To date, the majority of genotyping platforms have been designed to capture genetic variation that is most commonly found among people of European ancestry. While the data generated by these platforms has led to many successful discoveries, these tools may be less effective for diverse populations. Genetic heterogeneity in disease loci across populations can mean that previous findings in European-ancestry populations could potentially be less relevant in other ancestral groups. On the other hand, transethnic studies can be highly beneficial for driving understanding of underlying disease etiology. To enable such research in multiethnic populations, Dr. Stephanie Bien, along with Dr. Chris Carlson and colleagues in the Public Health Sciences Division, developed a new custom-content genotyping array specifically designed to capture genetic variation expected to be associated with disease. As recently reported in PLoS One, this new array should be highly useful for driving future insights into the genetic architecture of complex disease in multiethnic populations.
Initial genome-wide genotyping arrays were designed to prioritize capturing common genetic variation in populations of European ancestry and allow efficient imputation of variant reference panels derived from large sets of European-descent controls. Such focus on homogeneous populations was partially done to help prevent spurious findings that could result from population stratification. While initially successful, this approach has also limited investigations into genetic contributions to disease in multiethnic populations. Such populations often have greater genetic diversity and less linkage disequilibrium among variants, meaning that variants identified in European-descent populations may not be equally representative of disease risk in other populations. This can mean not only decreased ability to evaluate genetic loci, but also the potential exacerbation of existing health disparities in many complex diseases.
Besides equity, there are many scientifically beneficial reasons to conduct genetic analyses in multiethnic populations. Because of differing patterns of genetic architecture between ancestral backgrounds, comparing linkage disequilibrium values in a region can help hone in on which variants are more likely to be causal for a particular disease or trait. Such findings can drive rich insights into the underlying biology of complex disease that would not be possible in single populations, and may lead to improved risk modeling across diverse populations.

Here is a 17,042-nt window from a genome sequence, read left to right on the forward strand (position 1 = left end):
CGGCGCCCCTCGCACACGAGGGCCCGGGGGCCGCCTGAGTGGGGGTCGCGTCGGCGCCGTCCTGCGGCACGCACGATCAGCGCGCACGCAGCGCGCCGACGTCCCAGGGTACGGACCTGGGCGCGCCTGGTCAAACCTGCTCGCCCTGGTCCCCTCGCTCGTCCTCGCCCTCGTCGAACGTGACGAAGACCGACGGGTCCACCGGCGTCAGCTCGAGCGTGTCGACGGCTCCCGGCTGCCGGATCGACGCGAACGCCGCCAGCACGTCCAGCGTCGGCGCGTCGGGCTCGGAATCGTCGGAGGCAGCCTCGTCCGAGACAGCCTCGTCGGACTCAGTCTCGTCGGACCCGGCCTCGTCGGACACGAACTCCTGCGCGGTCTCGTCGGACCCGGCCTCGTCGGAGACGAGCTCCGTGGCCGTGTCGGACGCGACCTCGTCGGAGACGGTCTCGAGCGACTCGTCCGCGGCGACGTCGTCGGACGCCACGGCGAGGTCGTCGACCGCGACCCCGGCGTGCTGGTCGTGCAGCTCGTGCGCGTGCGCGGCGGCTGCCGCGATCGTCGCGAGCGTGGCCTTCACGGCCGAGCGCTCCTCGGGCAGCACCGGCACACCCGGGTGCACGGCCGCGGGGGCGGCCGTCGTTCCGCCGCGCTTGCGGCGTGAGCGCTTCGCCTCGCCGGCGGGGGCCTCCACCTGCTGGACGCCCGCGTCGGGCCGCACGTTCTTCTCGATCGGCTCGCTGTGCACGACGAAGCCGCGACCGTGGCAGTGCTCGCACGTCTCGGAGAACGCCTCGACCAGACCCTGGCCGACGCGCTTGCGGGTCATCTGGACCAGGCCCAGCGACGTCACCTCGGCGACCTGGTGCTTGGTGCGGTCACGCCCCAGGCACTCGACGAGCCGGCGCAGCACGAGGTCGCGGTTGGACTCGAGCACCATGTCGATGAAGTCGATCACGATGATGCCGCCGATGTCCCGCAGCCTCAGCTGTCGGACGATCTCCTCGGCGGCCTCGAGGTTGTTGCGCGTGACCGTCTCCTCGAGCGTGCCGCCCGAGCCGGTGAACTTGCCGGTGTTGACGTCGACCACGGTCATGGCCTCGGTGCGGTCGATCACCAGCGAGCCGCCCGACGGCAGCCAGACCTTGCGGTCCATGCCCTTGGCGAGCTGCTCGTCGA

It was for these reasons that the Population Architecture using Genomics and Epidemiology (PAGE) study investigators designed the Multi-Ethnic Genotyping Array (MEGA), a custom-content Illumina platform with improved variant coverage across multiple ethnicities. To enable both fine-mapping and discovery analyses, the chip content consists of both a genome-wide backbone and PAGE hand-curated custom content. This content of the chip prioritized coverage at known loci for metabolic, cardiovascular, renal, inflammatory, anthropometric, and a variety of lifestyle traits which are well-represented in the PAGE study population. This custom content includes variants identified from databases of known disease associations, functional regulatory variants, clinically important variants, and variants in candidate biological pathways.
Having developed this chip, the PAGE study is now moving rapidly into evaluating genetic associations with various diseases in their large multiethnic study populations. A consortium of studies across the United States, the PAGE study is using this chip to evaluate genetic associations with multiple diseases in over 50,000 African American, American Indian, Asian/Pacific Islander, and Hispanic/Latino participants. These investigations are expected to generate important insights and a deeper biological understanding of the genetic etiology of many complex diseases, including diabetes, stroke, obesity, and cardiovascular disease. Just as importantly, said lead author Bien, “these and future studies using data generated from this new assay should help ensure that all ethnic/racial groups stand to benefit from genetic research.”
Also contributing to this project from the Fred Hutch were Drs. Charles Kooperberg, Ulrike Peters, Jonathan Kocarnik, Niha Zubair, and Jeffrey Haessler.
Bien SA, Wojcik GL, Zubair N, Gignoux CR, Martin AR, Kocarnik JM, Martin LW, Buyske S, Haessler J, Walker RW, Cheng I, Graff M, Xia L, Franceschini N, Matise T, James R, Hindorff L, Le Marchand L, North KE, Haiman CA, Peters U, Loos RJ, Kooperberg CL, Bustamante CD, Kenny EE, Carlson CS; PAGE Study. Strategies for enriching variant coverage in candidate disease loci on a multiethnic genotyping array. PLoS One 2016; 11(12):e0167758. doi: 10.1371/journal.pone.0167758.
Funding for this study was provided by the National Institutes of Health (NCI, NHGRI, NHLBI, NINDS).
Basic Sciences Division
Human Biology Division
Maggie Burhans, Ph.D.
Public Health Sciences Division
Vaccine and Infectious Disease Division
Clinical Research Division
Julian Simon, Ph.D.
Clinical Research Division
and Human Biology Division
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